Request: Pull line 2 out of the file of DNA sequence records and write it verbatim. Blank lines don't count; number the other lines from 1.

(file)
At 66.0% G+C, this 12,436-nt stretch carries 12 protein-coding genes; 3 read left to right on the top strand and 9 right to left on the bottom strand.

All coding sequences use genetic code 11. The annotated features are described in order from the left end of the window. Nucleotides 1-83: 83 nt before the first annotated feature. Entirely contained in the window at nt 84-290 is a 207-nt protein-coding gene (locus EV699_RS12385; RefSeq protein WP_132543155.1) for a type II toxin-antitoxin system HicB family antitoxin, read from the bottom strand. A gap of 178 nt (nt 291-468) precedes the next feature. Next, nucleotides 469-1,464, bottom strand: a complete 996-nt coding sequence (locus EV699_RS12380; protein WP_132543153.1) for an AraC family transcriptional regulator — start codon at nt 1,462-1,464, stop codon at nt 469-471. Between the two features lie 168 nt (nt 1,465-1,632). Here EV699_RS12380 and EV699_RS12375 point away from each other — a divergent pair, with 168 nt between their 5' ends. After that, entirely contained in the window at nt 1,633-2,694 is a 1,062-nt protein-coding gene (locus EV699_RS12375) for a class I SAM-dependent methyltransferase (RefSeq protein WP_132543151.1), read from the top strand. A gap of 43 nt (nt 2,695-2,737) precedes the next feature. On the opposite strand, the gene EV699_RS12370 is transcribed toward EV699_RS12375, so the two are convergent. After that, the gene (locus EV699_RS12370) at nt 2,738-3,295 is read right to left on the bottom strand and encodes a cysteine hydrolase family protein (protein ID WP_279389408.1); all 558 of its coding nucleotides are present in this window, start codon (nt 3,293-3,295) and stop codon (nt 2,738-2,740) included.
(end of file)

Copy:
All coding sequences use genetic code 11. The annotated features are described in order from the left end of the window. Nucleotides 1-83: 83 nt before the first annotated feature. Entirely contained in the window at nt 84-290 is a 207-nt protein-coding gene (locus EV699_RS12385; RefSeq protein WP_132543155.1) for a type II toxin-antitoxin system HicB family antitoxin, read from the bottom strand. A gap of 178 nt (nt 291-468) precedes the next feature. Next, nucleotides 469-1,464, bottom strand: a complete 996-nt coding sequence (locus EV699_RS12380; protein WP_132543153.1) for an AraC family transcriptional regulator — start codon at nt 1,462-1,464, stop codon at nt 469-471. Between the two features lie 168 nt (nt 1,465-1,632). Here EV699_RS12380 and EV699_RS12375 point away from each other — a divergent pair, with 168 nt between their 5' ends. After that, entirely contained in the window at nt 1,633-2,694 is a 1,062-nt protein-coding gene (locus EV699_RS12375) for a class I SAM-dependent methyltransferase (RefSeq protein WP_132543151.1), read from the top strand. A gap of 43 nt (nt 2,695-2,737) precedes the next feature. On the opposite strand, the gene EV699_RS12370 is transcribed toward EV699_RS12375, so the two are convergent. After that, the gene (locus EV699_RS12370) at nt 2,738-3,295 is read right to left on the bottom strand and encodes a cysteine hydrolase family protein (protein ID WP_279389408.1); all 558 of its coding nucleotides are present in this window, start codon (nt 3,293-3,295) and stop codon (nt 2,738-2,740) included.